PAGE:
Population Decline

No Need for Population Control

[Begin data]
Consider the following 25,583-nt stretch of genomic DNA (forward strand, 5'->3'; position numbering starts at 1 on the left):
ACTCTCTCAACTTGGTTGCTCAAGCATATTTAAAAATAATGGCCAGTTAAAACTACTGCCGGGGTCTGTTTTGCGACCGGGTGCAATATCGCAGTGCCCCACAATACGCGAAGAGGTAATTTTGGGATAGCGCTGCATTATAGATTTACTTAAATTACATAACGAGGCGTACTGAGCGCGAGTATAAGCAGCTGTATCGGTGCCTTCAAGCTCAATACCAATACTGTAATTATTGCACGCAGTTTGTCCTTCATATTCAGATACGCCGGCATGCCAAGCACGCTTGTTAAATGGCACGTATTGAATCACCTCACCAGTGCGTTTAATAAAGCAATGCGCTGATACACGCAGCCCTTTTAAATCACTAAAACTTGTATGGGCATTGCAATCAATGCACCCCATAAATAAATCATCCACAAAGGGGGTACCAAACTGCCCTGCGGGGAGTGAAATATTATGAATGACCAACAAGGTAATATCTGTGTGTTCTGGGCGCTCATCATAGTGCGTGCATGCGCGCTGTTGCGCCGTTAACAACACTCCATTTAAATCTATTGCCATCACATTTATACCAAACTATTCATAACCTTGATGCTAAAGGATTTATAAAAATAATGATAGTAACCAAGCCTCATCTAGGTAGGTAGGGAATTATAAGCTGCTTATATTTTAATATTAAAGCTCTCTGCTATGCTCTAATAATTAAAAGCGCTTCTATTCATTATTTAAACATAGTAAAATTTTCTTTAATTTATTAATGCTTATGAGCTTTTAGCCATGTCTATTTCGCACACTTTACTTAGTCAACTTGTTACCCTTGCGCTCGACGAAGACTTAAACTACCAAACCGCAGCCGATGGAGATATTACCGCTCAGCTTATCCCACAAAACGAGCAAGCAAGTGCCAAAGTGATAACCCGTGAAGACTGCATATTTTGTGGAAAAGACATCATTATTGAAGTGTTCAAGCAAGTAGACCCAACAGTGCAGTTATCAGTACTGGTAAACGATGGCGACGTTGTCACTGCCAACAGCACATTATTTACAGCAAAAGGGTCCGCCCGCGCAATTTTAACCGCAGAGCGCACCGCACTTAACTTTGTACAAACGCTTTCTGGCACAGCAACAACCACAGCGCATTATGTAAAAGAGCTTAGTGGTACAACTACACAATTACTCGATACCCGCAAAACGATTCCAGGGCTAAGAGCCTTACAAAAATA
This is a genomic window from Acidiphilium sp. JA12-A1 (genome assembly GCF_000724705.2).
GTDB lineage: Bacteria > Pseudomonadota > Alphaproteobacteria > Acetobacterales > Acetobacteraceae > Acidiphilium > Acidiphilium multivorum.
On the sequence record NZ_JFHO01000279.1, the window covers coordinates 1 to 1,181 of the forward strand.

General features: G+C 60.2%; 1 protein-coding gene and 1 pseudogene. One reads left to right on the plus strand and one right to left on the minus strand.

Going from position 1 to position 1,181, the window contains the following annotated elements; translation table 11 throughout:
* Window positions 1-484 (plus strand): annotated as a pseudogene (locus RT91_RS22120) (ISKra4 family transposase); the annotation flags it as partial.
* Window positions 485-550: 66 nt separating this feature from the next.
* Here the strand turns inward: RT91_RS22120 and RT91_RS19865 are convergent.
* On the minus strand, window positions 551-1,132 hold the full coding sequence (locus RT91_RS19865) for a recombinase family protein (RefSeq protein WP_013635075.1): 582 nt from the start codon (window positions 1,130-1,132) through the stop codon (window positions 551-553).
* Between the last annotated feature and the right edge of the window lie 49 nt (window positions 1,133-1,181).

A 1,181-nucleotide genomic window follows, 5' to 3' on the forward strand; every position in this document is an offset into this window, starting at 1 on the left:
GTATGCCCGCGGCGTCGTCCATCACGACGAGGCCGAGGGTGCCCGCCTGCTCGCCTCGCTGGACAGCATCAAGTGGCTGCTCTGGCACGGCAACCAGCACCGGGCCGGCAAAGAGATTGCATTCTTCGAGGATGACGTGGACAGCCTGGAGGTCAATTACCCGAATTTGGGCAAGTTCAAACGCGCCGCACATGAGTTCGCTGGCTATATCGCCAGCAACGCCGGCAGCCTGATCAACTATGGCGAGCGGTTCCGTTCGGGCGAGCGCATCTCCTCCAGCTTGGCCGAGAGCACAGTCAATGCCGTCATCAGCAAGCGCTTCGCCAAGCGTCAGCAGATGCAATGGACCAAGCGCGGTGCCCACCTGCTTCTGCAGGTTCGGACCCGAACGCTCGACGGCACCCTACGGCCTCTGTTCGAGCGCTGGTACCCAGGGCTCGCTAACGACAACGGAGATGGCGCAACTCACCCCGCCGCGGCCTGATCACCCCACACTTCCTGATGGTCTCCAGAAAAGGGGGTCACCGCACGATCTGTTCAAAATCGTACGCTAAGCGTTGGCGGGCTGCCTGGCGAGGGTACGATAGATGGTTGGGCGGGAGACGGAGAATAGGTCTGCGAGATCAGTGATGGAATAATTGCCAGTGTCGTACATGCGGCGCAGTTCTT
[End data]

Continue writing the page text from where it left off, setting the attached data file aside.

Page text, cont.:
Contrary to the fear mongering of the population alarmists, the world is not heading for a demographic catastrophe. The latest data on world population from the U.N. Population Division reveals a number of trends that seem to indicate otherwise. The following is PRI’s brief overview of some of the findings from the recently released 2015 Revision of the World Population Prospects. According to the U.N. Population Division, world population is estimated to be 7.3 billion today. That number is expected to rise to 9.7 billion by 2050 and 11.2 billion by 2100. In the past two and a half decades, world population has increased by 2 billion people. Yet despite the rapid rise in world population, the percentage of people living with hunger in developing countries has actually dropped from 24% to 14% over the same time period. Welcoming another 4 billion to the human family does not appear to necessitate a demographic catastrophe. Child Mortality Info Graphic In fact, the future appears to be quite bright for future generations, especially in poorer and less developed nations. Infant and childhood mortality are set to decline sharply worldwide. By 2100, the rate of deaths among children under the age of five will fall as much as 82% in less developed nations and 80% in the world’s least developed countries. Life Expectancy Worldwide info graphic Future generations will also have significantly longer lifespans to look forward to. World average life expectancy at birth in the early 1950’s was 48 years for women and 45 for men. Today those numbers are 73 for women and 68 for men. By 2100, life expectancy...